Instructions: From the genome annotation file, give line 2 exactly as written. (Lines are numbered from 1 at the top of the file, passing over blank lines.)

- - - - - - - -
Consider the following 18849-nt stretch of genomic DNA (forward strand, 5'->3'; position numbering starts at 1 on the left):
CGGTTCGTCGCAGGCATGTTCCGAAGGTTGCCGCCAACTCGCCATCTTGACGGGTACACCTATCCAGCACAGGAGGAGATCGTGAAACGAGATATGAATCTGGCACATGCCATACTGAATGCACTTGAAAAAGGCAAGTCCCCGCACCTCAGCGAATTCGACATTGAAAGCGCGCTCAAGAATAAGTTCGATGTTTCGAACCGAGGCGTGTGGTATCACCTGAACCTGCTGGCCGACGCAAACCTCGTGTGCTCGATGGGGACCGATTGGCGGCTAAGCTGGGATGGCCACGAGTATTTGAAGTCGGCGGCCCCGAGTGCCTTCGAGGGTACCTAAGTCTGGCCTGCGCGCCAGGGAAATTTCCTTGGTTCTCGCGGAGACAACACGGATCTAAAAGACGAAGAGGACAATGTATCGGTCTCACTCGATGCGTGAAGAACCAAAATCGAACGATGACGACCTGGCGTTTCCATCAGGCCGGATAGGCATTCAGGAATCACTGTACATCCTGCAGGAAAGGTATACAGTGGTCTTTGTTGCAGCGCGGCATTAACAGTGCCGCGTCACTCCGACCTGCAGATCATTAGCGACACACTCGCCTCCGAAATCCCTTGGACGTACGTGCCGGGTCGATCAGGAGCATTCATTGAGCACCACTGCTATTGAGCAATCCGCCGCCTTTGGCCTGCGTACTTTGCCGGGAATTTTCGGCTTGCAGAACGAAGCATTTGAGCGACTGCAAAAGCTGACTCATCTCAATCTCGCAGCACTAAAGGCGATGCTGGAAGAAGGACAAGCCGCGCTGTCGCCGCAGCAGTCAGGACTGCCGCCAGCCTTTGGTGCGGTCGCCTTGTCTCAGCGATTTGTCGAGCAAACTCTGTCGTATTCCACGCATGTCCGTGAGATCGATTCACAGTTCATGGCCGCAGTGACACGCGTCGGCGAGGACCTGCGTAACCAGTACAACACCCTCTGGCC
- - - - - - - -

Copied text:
CGGTTCGTCGCAGGCATGTTCCGAAGGTTGCCGCCAACTCGCCATCTTGACGGGTACACCTATCCAGCACAGGAGGAGATCGTGAAACGAGATATGAATCTGGCACATGCCATACTGAATGCACTTGAAAAAGGCAAGTCCCCGCACCTCAGCGAATTCGACATTGAAAGCGCGCTCAAGAATAAGTTCGATGTTTCGAACCGAGGCGTGTGGTATCACCTGAACCTGCTGGCCGACGCAAACCTCGTGTGCTCGATGGGGACCGATTGGCGGCTAAGCTGGGATGGCCACGAGTATTTGAAGTCGGCGGCCCCGAGTGCCTTCGAGGGTACCTAAGTCTGGCCTGCGCGCCAGGGAAATTTCCTTGGTTCTCGCGGAGACAACACGGATCTAAAAGACGAAGAGGACAATGTATCGGTCTCACTCGATGCGTGAAGAACCAAAATCGAACGATGACGACCTGGCGTTTCCATCAGGCCGGATAGGCATTCAGGAATCACTGTACATCCTGCAGGAAAGGTATACAGTGGTCTTTGTTGCAGCGCGGCATTAACAGTGCCGCGTCACTCCGACCTGCAGATCATTAGCGACACACTCGCCTCCGAAATCCCTTGGACGTACGTGCCGGGTCGATCAGGAGCATTCATTGAGCACCACTGCTATTGAGCAATCCGCCGCCTTTGGCCTGCGTACTTTGCCGGGAATTTTCGGCTTGCAGAACGAAGCATTTGAGCGACTGCAAAAGCTGACTCATCTCAATCTCGCAGCACTAAAGGCGATGCTGGAAGAAGGACAAGCCGCGCTGTCGCCGCAGCAGTCAGGACTGCCGCCAGCCTTTGGTGCGGTCGCCTTGTCTCAGCGATTTGTCGAGCAAACTCTGTCGTATTCCACGCATGTCCGTGAGATCGATTCACAGTTCATGGCCGCAGTGACACGCGTCGGCGAGGACCTGCGTAACCAGTACAACACCCTCTGGCC